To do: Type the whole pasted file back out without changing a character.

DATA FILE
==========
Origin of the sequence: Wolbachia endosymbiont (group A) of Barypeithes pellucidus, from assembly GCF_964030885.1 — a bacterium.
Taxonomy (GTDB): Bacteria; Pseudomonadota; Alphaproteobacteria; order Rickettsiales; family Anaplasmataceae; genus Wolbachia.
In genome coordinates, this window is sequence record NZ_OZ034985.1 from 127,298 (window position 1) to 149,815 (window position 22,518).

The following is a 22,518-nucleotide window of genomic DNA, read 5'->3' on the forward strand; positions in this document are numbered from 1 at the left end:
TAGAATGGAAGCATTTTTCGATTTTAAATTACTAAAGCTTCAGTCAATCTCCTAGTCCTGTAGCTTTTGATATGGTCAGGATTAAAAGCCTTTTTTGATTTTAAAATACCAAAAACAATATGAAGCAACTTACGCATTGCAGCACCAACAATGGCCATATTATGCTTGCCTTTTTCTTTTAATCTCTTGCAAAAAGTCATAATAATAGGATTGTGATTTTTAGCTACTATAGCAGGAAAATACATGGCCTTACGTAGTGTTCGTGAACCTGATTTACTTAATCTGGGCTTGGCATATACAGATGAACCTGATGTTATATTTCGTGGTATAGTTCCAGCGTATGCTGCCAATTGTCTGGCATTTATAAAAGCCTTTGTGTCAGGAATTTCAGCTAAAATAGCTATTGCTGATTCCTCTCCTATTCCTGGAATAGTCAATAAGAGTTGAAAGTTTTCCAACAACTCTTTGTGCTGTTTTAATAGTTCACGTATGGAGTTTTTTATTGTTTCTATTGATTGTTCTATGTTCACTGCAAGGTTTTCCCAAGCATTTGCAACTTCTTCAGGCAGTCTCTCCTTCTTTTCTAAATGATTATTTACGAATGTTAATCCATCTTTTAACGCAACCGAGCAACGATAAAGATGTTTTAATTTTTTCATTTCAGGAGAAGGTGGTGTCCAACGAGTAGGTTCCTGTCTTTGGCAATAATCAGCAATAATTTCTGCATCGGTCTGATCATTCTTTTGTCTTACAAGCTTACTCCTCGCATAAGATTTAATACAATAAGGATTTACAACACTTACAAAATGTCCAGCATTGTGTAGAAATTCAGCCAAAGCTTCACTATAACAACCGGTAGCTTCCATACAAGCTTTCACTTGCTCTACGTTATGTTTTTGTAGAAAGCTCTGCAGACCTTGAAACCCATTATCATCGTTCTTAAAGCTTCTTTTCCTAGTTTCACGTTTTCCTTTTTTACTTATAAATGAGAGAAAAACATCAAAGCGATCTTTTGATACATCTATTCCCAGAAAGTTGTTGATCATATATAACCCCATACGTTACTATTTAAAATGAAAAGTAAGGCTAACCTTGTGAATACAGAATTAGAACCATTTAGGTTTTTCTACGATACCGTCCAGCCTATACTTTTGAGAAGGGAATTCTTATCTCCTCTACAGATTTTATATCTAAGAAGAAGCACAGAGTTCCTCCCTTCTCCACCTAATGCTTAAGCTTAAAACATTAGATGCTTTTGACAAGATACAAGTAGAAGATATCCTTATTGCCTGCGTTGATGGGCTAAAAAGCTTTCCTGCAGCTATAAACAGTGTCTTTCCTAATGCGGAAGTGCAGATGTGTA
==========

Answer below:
Origin of the sequence: Wolbachia endosymbiont (group A) of Barypeithes pellucidus, from assembly GCF_964030885.1 — a bacterium.
Taxonomy (GTDB): Bacteria; Pseudomonadota; Alphaproteobacteria; order Rickettsiales; family Anaplasmataceae; genus Wolbachia.
In genome coordinates, this window is sequence record NZ_OZ034985.1 from 127,298 (window position 1) to 149,815 (window position 22,518).

The following is a 22,518-nucleotide window of genomic DNA, read 5'->3' on the forward strand; positions in this document are numbered from 1 at the left end:
TAGAATGGAAGCATTTTTCGATTTTAAATTACTAAAGCTTCAGTCAATCTCCTAGTCCTGTAGCTTTTGATATGGTCAGGATTAAAAGCCTTTTTTGATTTTAAAATACCAAAAACAATATGAAGCAACTTACGCATTGCAGCACCAACAATGGCCATATTATGCTTGCCTTTTTCTTTTAATCTCTTGCAAAAAGTCATAATAATAGGATTGTGATTTTTAGCTACTATAGCAGGAAAATACATGGCCTTACGTAGTGTTCGTGAACCTGATTTACTTAATCTGGGCTTGGCATATACAGATGAACCTGATGTTATATTTCGTGGTATAGTTCCAGCGTATGCTGCCAATTGTCTGGCATTTATAAAAGCCTTTGTGTCAGGAATTTCAGCTAAAATAGCTATTGCTGATTCCTCTCCTATTCCTGGAATAGTCAATAAGAGTTGAAAGTTTTCCAACAACTCTTTGTGCTGTTTTAATAGTTCACGTATGGAGTTTTTTATTGTTTCTATTGATTGTTCTATGTTCACTGCAAGGTTTTCCCAAGCATTTGCAACTTCTTCAGGCAGTCTCTCCTTCTTTTCTAAATGATTATTTACGAATGTTAATCCATCTTTTAACGCAACCGAGCAACGATAAAGATGTTTTAATTTTTTCATTTCAGGAGAAGGTGGTGTCCAACGAGTAGGTTCCTGTCTTTGGCAATAATCAGCAATAATTTCTGCATCGGTCTGATCATTCTTTTGTCTTACAAGCTTACTCCTCGCATAAGATTTAATACAATAAGGATTTACAACACTTACAAAATGTCCAGCATTGTGTAGAAATTCAGCCAAAGCTTCACTATAACAACCGGTAGCTTCCATACAAGCTTTCACTTGCTCTACGTTATGTTTTTGTAGAAAGCTCTGCAGACCTTGAAACCCATTATCATCGTTCTTAAAGCTTCTTTTCCTAGTTTCACGTTTTCCTTTTTTACTTATAAATGAGAGAAAAACATCAAAGCGATCTTTTGATACATCTATTCCCAGAAAGTTGTTGATCATATATAACCCCATACGTTACTATTTAAAATGAAAAGTAAGGCTAACCTTGTGAATACAGAATTAGAACCATTTAGGTTTTTCTACGATACCGTCCAGCCTATACTTTTGAGAAGGGAATTCTTATCTCCTCTACAGATTTTATATCTAAGAAGAAGCACAGAGTTCCTCCCTTCTCCACCTAATGCTTAAGCTTAAAACATTAGATGCTTTTGACAAGATACAAGTAGAAGATATCCTTATTGCCTGCGTTGATGGGCTAAAAAGCTTTCCTGCAGCTATAAACAGTGTCTTTCCTAATGCGGAAGTGCAGATGTGTA